Sylvia Pankhurst—socialism, suffrage and the sisterhood?

Lucy Honan concludes our series on revolutionary women with a look at the politics of feminism’s most famous family

Just how powerful is the feminist sisterhood? Nothing captures the confusion of “first wave” feminism better than the political divisions within the famous Pankhurst family.

Their divergent roles led Christabel to Adventist Christianity in the USA. Emmeline ran for the Conservative Party and Adela dealt in pacifism, communism then fascism in Australia. But Sylvia Pankhurst pushed the suffragette campaign to mobilise and fight for working class women. Her experience shows how women could have won not only universal adult suffrage but also real widespread improvements for women and men.

Christabel Pankhurst and her mother Emmeline formed the Women’s Social and Political Union (WSPU) in 1903. At its inception the WSPU was a working class women’s organisation. Though the main focus was women’s suffrage, at first the WSPU also supported strikes, maternity benefits and progressive reforms for working women.

At first, all four Pankhurst women worked together within the WSPU. They wrote and distributed papers, held mass meetings, organised stunts and stormed parliament. Most impressive of all were the WSPU organised demonstrations that grew from 20,000 to 500,000 by June 1908.

Division takes root

However the logic of organising working women separately to working men led the organisation to elevate a common sisterhood over a common class. By the end of its third year the WSPU cut loose the working class orientation. Christabel Pankhurst claimed “ours is not a class movement at all. We take in everybody—the highest and the lowest, the richest and the poorest. The bond is womanhood!”

But as soon as the working class focus was gone the sisterhood revealed a bias toward ruling women. By 1907 the WSPU focused exclusively on attaining the vote. Though they united “rich and poor” to fight for it, the WSPU demanded only votes for wealthy women with property.

It was not long before Christabel and Emmeline also became dismissive of the role for poor women in the struggle. The mass demonstrations reached their peak in 1908. But instead of pushing unions for strikes and moratoriums, Christabel and Emmeline decided a small elite of activists could win suffrage, either by making huge donations to the WSPU or by taking individualistic actions, like arson, window breaking, hunger striking or assault against other members of the ruling elite.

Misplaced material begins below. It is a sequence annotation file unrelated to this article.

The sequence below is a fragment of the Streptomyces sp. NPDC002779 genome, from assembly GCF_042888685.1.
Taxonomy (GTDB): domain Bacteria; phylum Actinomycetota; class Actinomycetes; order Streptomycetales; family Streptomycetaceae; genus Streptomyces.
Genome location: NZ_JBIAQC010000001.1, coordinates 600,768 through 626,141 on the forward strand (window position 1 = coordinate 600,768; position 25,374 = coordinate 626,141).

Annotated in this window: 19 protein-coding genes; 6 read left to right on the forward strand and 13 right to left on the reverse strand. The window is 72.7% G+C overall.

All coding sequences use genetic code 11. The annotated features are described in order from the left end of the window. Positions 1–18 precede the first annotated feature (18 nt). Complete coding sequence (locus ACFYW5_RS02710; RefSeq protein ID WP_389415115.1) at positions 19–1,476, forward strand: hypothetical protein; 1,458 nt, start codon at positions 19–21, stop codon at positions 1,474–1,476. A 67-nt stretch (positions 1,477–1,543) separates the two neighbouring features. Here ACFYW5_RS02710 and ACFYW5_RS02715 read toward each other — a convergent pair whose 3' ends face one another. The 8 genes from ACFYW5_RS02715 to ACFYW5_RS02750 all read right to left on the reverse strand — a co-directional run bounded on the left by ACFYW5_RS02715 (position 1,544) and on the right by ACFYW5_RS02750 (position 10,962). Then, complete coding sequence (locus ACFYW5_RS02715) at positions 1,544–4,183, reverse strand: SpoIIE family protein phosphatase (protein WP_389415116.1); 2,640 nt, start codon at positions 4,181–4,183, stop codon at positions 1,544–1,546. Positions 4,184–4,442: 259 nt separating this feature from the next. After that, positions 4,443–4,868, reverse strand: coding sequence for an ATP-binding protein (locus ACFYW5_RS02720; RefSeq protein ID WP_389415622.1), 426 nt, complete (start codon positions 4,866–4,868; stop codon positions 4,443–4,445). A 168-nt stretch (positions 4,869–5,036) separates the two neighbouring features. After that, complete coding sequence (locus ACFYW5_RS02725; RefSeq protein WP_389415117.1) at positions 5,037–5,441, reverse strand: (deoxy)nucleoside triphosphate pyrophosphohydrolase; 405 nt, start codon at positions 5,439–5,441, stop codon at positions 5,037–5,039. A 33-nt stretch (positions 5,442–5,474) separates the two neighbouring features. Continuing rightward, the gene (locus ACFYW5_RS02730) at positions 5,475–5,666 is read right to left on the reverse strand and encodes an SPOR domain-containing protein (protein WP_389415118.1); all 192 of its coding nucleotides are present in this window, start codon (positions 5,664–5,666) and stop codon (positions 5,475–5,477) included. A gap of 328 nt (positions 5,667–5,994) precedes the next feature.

From the East End of London, Sylvia Pankhurst remained focused on organising working women. She began the East London Federation, a working class base for the WSPU. Though she did not break from the WSPU immediately, she disagreed with their elitist tactics. She said of the time: “I believed, then and always, that the movement required, not more serious militancy by the few, but a stronger appeal to the great masses to join the struggle.”

The Great Unrest, a spate of strikes and mobilisations in every key section of industry finally tore apart the illusion that sisterhood was more powerful than class.

Sylvia related enthusiastically to the unrest, speaking at lockouts, mass meetings and rallies. “Every day,” wrote The Daily Herald, “the industrial rebels and the suffrage rebels march nearer together”.

But because Christabel and Emmeline had split entirely from their labour roots their politics deteriorated into open conservatism. They were hostile to the working class struggle. Their paper Votes for Women coldly condemned strikers for resorting to industrial action instead of using their votes.

There was no room for working class women in the sisterhood when they fought alongside working class men for radical social change. The WSPU expelled Sylvia after she spoke publicly in support of locked out Dublin workers.

The East London Federation of the WSPU became the East London Federation of Suffragettes (ELFS). The ELFS and its paper, the Women’s Dreadnought were “to deal with the franchise question from the working woman’s point of view”.

World War One

Their ruling class allegiance had sunk the WSPU so profoundly into conservatism that they eventually abandoned the very demand for “votes for women” to the greater project of preserving the system.

With the outbreak of war, the WSPU called again for unity—this time, the unity of men and women behind the British war machine. Their members sent out white feathers to shame the unenlisted and encouraged an end to industrial action in favour of uniting to defend “King and Country”.

But Sylvia’s working class politics armed her well to continue the struggle for women’s political rights and the rights of all working people. The ELFS maintained the fight for suffrage. They demanded fair wages for women who replaced men in factories.

Most significantly, Sylvia was openly and vocally opposed the war. She renamed the Women’s Dreadnought the Workers’ Dreadnought, and through this paper she agitated relentlessly for the end of the war, and in defence of the Bolsheviks and the Russian Revolution.

The lesson of the Pankhursts speaks clearly to women fighting sexism today. A movement that seeks to unite all women and ignores class can only mean subordinating our demands for equal pay and rights at work. It won’t be radical enough or strong enough to take us any closer to real liberation.

We need working class politics to unite us.

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